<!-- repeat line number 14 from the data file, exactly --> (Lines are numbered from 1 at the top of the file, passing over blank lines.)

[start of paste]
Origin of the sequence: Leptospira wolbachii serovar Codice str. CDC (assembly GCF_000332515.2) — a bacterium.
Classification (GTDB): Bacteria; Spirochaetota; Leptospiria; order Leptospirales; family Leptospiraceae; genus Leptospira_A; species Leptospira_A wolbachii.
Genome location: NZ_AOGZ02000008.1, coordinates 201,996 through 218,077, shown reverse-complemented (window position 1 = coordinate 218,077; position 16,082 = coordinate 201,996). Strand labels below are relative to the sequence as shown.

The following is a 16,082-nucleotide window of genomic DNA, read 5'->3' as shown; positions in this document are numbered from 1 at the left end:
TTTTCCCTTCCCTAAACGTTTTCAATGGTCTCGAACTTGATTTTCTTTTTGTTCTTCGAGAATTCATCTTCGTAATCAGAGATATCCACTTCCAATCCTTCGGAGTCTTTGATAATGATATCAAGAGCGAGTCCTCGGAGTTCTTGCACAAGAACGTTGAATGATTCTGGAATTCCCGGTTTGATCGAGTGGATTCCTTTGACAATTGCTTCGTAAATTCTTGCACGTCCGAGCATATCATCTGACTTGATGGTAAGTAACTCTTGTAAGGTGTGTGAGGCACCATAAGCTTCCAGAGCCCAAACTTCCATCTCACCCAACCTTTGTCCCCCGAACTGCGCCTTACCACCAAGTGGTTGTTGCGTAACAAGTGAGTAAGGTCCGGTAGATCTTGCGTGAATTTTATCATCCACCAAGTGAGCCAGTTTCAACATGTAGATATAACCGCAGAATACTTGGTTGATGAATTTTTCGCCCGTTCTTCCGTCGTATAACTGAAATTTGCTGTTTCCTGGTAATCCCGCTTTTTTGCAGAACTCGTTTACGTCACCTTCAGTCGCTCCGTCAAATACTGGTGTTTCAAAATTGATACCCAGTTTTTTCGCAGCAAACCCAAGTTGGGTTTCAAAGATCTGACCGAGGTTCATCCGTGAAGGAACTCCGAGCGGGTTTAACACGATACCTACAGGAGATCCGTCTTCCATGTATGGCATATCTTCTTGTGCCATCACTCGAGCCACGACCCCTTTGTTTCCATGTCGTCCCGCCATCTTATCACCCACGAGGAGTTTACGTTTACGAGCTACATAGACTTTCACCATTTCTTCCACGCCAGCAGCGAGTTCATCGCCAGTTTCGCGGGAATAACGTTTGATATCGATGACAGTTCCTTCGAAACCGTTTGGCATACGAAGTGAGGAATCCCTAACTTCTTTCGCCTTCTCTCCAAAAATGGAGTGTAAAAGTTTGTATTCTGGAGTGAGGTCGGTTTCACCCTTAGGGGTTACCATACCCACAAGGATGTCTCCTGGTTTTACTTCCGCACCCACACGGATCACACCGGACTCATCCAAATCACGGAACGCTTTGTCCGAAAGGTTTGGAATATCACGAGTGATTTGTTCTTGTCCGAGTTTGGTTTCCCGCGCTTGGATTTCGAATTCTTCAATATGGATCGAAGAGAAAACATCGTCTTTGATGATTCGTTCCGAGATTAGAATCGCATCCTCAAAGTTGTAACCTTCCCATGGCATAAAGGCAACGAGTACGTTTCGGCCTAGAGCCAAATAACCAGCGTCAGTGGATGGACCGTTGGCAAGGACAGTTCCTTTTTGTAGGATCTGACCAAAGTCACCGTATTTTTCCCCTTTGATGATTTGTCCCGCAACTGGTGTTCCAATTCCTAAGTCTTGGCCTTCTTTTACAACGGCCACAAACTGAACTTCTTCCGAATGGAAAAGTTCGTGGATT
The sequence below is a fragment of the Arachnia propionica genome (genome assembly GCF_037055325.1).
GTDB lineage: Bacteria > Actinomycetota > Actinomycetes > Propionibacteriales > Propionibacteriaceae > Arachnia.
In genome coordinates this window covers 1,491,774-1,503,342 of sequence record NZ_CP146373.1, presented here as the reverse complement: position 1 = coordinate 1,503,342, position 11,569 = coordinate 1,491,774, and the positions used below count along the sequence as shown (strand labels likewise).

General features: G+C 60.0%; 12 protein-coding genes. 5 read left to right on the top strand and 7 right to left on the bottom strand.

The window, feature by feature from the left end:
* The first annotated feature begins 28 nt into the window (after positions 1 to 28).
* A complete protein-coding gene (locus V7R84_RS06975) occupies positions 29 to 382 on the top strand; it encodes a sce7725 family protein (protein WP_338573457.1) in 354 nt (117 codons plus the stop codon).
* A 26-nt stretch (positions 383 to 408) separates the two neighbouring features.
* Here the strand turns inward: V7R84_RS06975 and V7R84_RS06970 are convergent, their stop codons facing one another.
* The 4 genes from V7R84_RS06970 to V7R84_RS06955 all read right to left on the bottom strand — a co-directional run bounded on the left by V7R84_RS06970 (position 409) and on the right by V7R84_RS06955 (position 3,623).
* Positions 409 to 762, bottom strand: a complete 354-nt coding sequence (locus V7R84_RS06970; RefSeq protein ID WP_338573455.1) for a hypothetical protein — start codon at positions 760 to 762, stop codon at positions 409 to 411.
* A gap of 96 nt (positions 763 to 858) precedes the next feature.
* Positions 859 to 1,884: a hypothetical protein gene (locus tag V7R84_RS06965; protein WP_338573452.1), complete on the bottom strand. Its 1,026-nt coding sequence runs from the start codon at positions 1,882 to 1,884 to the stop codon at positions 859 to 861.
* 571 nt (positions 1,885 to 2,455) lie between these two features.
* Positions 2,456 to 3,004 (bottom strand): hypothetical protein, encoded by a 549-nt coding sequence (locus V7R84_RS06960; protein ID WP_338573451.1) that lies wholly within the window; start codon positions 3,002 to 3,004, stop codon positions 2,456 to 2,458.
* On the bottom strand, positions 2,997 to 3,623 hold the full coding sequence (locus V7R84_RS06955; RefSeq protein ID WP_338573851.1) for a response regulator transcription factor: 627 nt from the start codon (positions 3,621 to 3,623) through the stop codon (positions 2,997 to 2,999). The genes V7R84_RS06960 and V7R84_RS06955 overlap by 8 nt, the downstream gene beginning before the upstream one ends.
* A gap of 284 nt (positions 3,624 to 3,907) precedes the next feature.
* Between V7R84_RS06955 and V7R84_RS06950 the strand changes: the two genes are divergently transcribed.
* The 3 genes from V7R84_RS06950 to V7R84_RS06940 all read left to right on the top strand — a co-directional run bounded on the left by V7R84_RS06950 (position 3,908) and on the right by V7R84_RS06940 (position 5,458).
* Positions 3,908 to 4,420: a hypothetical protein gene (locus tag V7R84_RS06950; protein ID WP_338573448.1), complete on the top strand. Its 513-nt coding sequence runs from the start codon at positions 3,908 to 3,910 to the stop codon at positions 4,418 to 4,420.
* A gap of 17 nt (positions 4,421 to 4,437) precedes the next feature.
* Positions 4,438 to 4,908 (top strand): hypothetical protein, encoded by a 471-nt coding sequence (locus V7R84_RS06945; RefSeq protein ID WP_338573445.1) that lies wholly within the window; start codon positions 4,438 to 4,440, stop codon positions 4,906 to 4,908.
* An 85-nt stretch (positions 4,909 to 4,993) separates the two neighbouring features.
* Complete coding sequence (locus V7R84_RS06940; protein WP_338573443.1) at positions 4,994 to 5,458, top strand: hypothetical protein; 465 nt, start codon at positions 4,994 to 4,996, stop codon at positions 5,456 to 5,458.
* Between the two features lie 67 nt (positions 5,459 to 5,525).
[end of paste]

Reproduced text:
* Here the strand turns inward: V7R84_RS06975 and V7R84_RS06970 are convergent, their stop codons facing one another.